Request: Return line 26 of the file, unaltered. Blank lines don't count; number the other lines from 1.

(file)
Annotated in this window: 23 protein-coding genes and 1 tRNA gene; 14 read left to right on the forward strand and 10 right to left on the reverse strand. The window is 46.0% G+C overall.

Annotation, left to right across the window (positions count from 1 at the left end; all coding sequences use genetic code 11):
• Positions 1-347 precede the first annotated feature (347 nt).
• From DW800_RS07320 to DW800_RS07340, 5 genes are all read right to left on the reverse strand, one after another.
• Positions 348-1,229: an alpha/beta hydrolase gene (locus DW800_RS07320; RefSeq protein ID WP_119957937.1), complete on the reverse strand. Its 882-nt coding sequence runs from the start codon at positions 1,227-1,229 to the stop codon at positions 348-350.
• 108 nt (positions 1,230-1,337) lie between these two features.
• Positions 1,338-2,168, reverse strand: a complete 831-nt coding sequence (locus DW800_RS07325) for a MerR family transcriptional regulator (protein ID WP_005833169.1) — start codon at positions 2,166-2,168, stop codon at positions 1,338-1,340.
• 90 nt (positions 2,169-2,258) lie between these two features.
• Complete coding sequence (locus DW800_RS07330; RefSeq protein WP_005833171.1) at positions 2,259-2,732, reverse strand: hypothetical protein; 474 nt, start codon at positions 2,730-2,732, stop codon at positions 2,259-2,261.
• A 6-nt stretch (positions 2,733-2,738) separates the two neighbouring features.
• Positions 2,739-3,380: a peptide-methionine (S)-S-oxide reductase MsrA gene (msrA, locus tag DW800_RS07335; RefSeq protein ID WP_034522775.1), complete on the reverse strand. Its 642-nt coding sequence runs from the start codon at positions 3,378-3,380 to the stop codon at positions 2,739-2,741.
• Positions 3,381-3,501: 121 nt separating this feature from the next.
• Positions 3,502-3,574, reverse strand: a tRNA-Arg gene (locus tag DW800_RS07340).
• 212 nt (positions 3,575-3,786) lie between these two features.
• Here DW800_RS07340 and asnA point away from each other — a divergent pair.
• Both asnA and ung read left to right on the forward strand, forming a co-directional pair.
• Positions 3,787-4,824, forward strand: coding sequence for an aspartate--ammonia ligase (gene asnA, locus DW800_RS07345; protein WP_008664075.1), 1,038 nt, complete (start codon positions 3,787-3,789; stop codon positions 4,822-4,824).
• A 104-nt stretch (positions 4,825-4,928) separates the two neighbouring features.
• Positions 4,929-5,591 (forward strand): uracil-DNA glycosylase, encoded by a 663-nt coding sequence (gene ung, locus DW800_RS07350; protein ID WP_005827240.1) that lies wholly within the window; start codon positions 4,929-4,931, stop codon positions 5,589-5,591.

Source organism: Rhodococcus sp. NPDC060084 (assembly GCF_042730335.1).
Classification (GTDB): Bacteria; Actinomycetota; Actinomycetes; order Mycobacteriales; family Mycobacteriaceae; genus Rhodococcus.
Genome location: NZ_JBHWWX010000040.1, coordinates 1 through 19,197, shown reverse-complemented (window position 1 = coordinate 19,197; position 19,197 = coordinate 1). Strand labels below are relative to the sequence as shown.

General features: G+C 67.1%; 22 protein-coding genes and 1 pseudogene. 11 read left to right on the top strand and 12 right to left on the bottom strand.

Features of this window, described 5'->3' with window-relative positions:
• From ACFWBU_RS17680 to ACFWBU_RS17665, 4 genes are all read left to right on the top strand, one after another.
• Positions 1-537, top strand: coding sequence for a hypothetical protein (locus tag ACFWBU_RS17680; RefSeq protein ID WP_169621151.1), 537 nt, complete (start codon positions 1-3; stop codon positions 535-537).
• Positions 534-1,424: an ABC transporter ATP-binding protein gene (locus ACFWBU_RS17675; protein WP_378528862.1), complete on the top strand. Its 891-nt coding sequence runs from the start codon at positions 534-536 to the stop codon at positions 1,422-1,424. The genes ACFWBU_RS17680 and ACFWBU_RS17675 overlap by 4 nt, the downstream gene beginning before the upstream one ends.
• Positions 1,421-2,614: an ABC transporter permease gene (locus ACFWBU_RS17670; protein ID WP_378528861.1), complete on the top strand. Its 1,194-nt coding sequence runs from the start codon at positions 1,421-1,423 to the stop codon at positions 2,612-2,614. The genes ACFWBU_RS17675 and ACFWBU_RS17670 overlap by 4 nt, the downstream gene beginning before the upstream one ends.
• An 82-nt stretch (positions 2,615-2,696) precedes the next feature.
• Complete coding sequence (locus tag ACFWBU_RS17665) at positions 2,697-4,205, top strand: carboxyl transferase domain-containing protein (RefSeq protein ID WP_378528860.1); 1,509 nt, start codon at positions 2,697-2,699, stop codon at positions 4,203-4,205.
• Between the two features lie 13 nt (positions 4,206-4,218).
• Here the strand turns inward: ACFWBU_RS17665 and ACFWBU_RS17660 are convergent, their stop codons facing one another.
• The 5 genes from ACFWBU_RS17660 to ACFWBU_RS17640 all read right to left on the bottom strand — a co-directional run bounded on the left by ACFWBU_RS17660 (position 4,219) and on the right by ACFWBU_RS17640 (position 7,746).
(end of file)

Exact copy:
• Positions 1-537, top strand: coding sequence for a hypothetical protein (locus tag ACFWBU_RS17680; RefSeq protein ID WP_169621151.1), 537 nt, complete (start codon positions 1-3; stop codon positions 535-537).